It is also possible, according to another aspect of the present invention, to provide a non-linear deadband or variance with respect to a particular polarization curve. In this manner, in certain portions of the polarization curve, such as at high current levels, the predetermined variance can be made larger or smaller than the constant variance shown in FIG. 3.
In one preferred embodiment, the method of the present invention utilizes polarization curve data, i.e., voltage versus current, for a selected fuel cell stack design (See FIG. 3). The polarization curve is used as a symbolic reference against which to monitor actual voltage and current during operation, between start-up and shutdown. Therefore, while the fuel cell system is running, the BPM 71 measures the actual fuel cell stack current and actual voltage and compares the actual voltage with the expected voltage on the polarization curve, which data has been stored in memory as a two-dimensional voltage-current look-up table. If the measured/actual voltage (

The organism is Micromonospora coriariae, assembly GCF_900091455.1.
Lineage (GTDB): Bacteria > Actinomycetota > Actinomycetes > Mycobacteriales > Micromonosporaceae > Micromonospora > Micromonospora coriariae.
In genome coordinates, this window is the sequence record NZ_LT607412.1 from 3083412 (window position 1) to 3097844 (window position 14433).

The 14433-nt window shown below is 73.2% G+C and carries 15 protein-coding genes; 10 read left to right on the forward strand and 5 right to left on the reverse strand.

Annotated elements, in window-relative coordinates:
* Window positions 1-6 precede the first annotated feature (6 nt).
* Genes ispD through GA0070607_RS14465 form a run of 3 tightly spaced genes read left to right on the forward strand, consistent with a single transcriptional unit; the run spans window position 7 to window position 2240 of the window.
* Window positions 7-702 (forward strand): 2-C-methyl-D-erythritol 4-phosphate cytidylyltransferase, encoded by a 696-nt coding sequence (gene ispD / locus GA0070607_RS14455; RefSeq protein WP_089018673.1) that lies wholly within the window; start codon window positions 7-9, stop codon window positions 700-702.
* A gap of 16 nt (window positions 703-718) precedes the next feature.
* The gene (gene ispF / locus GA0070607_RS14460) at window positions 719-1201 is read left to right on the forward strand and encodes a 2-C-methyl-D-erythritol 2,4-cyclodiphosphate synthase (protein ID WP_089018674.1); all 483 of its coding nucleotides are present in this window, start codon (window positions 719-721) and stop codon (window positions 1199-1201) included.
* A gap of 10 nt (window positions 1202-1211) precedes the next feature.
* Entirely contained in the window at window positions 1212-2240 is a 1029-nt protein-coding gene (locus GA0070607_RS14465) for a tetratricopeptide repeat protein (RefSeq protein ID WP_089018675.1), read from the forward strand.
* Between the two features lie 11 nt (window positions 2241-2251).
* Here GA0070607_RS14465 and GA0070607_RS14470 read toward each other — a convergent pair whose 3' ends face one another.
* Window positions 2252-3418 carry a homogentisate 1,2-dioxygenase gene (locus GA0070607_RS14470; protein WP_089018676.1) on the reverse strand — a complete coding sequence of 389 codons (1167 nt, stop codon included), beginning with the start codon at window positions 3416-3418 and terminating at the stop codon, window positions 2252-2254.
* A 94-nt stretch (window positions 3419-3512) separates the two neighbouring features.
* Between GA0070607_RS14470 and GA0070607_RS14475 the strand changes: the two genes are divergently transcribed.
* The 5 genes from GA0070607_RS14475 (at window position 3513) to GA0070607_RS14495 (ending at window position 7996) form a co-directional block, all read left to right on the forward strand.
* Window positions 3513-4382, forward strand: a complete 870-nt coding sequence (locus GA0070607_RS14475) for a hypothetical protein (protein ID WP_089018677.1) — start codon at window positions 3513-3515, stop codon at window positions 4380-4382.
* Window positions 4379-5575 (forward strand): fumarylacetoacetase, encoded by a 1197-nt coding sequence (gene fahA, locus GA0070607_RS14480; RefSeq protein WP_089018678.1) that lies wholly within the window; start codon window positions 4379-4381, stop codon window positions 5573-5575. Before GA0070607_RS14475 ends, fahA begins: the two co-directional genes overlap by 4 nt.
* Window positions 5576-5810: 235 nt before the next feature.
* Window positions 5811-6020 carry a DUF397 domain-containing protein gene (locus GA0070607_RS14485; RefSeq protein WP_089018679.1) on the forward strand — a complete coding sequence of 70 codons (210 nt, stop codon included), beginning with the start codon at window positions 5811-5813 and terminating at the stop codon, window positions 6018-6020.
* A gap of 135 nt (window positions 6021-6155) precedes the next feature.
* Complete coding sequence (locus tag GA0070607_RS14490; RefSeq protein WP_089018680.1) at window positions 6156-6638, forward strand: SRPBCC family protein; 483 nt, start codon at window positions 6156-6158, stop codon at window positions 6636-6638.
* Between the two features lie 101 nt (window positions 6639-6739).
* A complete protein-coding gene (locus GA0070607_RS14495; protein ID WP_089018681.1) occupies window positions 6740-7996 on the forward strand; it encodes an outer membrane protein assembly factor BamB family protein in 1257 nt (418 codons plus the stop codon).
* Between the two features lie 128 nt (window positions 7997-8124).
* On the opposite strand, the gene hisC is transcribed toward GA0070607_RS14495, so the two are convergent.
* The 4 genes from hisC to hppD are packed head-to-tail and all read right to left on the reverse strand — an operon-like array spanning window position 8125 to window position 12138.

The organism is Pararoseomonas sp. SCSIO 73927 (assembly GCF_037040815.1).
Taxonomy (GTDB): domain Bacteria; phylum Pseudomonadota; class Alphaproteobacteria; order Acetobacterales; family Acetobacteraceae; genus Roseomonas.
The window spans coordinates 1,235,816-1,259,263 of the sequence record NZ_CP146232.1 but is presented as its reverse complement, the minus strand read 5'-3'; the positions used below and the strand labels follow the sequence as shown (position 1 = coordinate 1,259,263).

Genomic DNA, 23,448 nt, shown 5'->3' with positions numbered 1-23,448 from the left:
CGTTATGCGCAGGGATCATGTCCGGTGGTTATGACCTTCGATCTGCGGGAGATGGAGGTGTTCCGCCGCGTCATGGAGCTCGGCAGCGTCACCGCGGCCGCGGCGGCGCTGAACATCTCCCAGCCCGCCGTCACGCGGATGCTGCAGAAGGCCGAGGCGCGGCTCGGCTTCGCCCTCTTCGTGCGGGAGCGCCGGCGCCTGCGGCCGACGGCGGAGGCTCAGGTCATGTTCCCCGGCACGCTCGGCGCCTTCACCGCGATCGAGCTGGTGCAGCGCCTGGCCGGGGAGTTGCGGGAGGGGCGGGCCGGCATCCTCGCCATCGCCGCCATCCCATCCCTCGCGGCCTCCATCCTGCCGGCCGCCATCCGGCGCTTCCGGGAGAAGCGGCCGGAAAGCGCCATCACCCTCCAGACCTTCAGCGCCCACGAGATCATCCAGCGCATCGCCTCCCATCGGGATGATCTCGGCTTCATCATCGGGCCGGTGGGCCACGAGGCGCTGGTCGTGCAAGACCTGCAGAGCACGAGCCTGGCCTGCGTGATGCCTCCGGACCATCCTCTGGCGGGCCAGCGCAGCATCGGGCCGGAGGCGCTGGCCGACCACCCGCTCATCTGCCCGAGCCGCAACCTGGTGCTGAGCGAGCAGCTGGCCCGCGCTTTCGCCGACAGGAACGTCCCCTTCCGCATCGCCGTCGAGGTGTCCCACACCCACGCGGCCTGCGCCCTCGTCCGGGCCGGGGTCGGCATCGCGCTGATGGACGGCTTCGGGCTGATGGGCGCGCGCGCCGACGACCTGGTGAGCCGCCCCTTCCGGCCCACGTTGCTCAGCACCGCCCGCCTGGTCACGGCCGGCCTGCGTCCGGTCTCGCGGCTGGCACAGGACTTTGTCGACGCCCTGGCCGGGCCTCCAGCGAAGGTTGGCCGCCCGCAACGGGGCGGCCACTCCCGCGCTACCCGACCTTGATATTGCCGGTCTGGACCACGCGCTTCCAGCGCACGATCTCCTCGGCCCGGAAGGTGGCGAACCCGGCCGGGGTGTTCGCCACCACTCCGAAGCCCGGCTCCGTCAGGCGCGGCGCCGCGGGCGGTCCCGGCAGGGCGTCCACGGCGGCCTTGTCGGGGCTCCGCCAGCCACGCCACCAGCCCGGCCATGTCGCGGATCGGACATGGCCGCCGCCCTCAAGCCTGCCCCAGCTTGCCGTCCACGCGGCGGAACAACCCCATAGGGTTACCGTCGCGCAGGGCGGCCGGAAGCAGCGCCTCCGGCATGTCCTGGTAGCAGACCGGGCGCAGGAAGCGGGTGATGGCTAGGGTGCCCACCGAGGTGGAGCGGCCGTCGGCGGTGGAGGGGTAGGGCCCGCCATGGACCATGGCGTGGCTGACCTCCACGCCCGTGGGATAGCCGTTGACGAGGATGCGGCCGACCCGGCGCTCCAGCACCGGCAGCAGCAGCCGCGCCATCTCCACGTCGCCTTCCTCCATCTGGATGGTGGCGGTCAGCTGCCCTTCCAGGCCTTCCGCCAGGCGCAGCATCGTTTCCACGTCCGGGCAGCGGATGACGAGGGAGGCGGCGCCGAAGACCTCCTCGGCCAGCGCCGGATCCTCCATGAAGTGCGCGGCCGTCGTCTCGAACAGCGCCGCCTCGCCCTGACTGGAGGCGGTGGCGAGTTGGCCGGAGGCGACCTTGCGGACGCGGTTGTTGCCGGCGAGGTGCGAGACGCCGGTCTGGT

One specific implementation of the control method of the present invention is shown
The result of the division is a value representing the percent error between the measured voltage Vm and the predicted voltage Vp at the level of the actual measured current.
The BPM 71 and/or EECM 70 implements the inventive method and contains the necessary hardware and software for receiving inputs and comparing the inputs to preselected values, and to carry out the method described above. If Vp is greater than Vm, the percent error is a negative value and compared with the actual negative low limit percent, such as a −3% from the above example in step 146. The resultant output labeled “performance low flag” is generated only when the variance or error exceeds the negative low limit error.